18 of 18 people found the following review helpful
on June 25, 2007
What is nanotechnology? Much of what has fallen under that label has been incremental extension of established engineering practices and technologies to the nanoscale, e.g. improvements in planar silicon fabrication. How much longer can this continue? A more radical vision is that of K. Eric Drexler and his followers, who foresee precise positional control and construction of "assemblers" and "nanofactories" based on the chemistry of carbon. Is this vision -- which spawned much speculative literature and the grey goo scenario of out of control replicators -- feasible?
Jones argues that a wholly different approach will have to be adopted -- an approach suited to the peculiar physics of the nanoscale, where fluctuations and Brownian motion dominate, where surfaces are sticky, and where even quantum field theory (in the Casimir effect) conspires to frustrate the Drexlerian machinist.
Rather than try to work around the physics of the nanoscale, Jones proposes that we use it to our advantage -- just as biological soft "nanotechnology" does. Brownian motion and adhesion energy, for instance, make self-assembly possible. Just as proteins spontaneously fold to their native conformations and just as lipid membranes spontaneously assemble and fold into liposomes, we can design molecules to spontaneously achieve useful three dimensional conformations. We can imitate proteins by coupling conformational changes to molecular recognition and environmental changes, the principle which makes a host of protein activities -- signaling, sensing, catalysis -- possible. While traditional Carnot heat engines fail on the nanoscale, we are now beginning to understand the principles of isothermal molecular motors, such as those used for intracellular transport.
I very much recommend this book for its synoptic overview of current nanotechnology and the challenges facing it. Explanations of physical principles are clear and precise, and would benefit the layman and the researcher alike. Jones has much else to say about evolution, systems biology, silicon vs. single molecule electronics, etc. I only regret that he only cursorily discusses bionanotechnology (as opposed to biomimetic synthetic nanotechnology), i.e. what he calls the "Mad Max" approach of stripping down and reengineering working biological nanosystems, which he only introduces in the last chapter. He rightly is concerned about public opposition and even unforeseen consequences of this approach, but I would like to know more about what it has made possible.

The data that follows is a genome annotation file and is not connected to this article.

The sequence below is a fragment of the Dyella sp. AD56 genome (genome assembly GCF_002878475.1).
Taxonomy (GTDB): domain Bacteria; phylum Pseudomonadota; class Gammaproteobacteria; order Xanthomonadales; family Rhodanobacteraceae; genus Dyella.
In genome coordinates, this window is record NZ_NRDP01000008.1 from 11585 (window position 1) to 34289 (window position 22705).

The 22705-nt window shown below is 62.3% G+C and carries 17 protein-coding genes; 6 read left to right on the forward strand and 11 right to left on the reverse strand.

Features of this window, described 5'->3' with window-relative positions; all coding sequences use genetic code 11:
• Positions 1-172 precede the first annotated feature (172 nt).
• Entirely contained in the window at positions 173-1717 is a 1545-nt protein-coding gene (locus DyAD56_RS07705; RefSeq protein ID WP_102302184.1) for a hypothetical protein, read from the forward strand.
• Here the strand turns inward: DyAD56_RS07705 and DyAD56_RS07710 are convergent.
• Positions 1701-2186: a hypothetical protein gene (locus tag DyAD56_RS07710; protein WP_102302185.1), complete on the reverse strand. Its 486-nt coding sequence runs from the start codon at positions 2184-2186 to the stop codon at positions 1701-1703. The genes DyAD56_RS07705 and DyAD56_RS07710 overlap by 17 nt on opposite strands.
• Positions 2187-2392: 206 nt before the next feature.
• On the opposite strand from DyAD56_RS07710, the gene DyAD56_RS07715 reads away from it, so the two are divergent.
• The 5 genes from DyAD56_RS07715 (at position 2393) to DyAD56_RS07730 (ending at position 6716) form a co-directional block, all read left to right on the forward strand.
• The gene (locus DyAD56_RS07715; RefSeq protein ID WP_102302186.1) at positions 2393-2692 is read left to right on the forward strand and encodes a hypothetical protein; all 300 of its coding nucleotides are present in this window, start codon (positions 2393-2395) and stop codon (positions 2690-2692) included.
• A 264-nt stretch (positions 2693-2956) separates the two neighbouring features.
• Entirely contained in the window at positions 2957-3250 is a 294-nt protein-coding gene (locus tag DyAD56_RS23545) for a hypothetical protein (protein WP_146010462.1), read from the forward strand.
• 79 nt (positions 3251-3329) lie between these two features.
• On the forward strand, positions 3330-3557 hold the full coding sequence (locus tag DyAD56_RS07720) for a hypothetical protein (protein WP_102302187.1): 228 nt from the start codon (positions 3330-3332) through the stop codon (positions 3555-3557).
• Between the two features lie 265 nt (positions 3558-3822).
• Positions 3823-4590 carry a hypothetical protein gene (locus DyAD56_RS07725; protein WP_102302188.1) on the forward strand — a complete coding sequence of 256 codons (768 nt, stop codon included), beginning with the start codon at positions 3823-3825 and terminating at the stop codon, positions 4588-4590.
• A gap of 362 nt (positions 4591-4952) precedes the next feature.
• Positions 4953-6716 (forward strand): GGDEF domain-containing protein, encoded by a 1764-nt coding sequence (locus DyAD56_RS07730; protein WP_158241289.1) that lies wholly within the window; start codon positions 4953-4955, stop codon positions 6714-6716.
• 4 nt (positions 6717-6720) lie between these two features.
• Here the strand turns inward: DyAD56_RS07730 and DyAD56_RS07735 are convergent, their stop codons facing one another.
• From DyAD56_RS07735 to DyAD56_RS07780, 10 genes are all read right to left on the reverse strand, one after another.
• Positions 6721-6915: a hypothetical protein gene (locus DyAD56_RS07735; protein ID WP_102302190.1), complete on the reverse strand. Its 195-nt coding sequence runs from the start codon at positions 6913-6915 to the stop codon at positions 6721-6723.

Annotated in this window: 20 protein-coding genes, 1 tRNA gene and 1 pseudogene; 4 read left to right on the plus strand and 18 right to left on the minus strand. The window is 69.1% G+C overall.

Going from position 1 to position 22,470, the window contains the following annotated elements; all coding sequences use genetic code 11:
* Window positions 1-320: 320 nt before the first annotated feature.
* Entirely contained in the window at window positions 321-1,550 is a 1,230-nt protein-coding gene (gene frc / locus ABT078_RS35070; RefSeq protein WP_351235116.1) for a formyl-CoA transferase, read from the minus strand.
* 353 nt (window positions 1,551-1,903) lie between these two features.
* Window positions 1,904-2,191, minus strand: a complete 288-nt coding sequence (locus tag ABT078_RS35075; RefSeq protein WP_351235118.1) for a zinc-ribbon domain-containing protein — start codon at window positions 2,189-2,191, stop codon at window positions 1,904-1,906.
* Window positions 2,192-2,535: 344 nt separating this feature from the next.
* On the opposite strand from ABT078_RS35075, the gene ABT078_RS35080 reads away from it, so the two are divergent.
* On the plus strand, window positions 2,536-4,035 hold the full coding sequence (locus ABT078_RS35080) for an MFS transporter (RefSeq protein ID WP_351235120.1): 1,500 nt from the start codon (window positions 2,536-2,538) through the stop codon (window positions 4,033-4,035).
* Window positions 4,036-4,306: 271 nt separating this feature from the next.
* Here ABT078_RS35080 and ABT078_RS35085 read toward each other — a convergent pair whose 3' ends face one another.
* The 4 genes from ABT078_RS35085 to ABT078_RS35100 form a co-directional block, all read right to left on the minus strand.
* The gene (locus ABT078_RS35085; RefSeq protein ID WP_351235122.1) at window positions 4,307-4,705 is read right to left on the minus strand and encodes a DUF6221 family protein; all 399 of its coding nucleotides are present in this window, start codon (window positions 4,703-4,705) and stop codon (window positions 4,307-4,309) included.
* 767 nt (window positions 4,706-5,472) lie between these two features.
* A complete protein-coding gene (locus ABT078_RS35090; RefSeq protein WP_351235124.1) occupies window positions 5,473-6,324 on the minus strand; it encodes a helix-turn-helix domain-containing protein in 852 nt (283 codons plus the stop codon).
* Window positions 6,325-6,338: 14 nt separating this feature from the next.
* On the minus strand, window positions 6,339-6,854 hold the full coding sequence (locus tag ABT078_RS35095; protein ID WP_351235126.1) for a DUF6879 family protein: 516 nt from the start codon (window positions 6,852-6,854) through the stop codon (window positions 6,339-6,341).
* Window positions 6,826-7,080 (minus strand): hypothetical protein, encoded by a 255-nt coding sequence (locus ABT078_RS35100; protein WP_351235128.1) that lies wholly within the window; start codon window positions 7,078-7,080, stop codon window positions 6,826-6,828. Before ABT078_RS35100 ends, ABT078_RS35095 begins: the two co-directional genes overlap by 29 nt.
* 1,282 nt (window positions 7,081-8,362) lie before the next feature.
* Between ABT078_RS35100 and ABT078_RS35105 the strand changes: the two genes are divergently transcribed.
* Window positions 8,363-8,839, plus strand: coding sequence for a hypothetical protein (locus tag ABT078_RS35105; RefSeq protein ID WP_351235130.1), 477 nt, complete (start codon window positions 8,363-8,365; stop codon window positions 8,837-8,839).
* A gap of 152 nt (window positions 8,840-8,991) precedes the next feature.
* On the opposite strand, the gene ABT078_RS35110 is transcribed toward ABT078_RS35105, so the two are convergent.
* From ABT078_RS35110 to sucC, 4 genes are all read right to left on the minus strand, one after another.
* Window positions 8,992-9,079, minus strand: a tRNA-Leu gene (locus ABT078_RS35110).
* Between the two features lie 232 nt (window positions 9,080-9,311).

Still, I very much recommend this underappreciated book (no reviews yet?) which I think is on par with Purcell's paper "Life at Low Reynolds Number" and Vogel's "Life's Devices" -- a science writing gem.
6 of 6 people found the following review helpful
on June 26, 2008
Before reading this book I was familiar with the conjecture that MNT (molecular nano-technology)devices will tend to be more like nonascale biological components than macroscale machines and suspected there was some truth to it. This book tends to confirm that hypothesis but gives so much more and in such readable detail.
An advantage is that the author, Jones, is not a biologist but a physist, and his approack deals with the physical phenomina of brownian motion (shaking by thermally excited molicules), surface effects like van der Walls forces and viscosity, and the ways these forces can be taken advantage of rather than fought by unconventional machine components like shape changing molicules for valves and isothermal motors at this scale.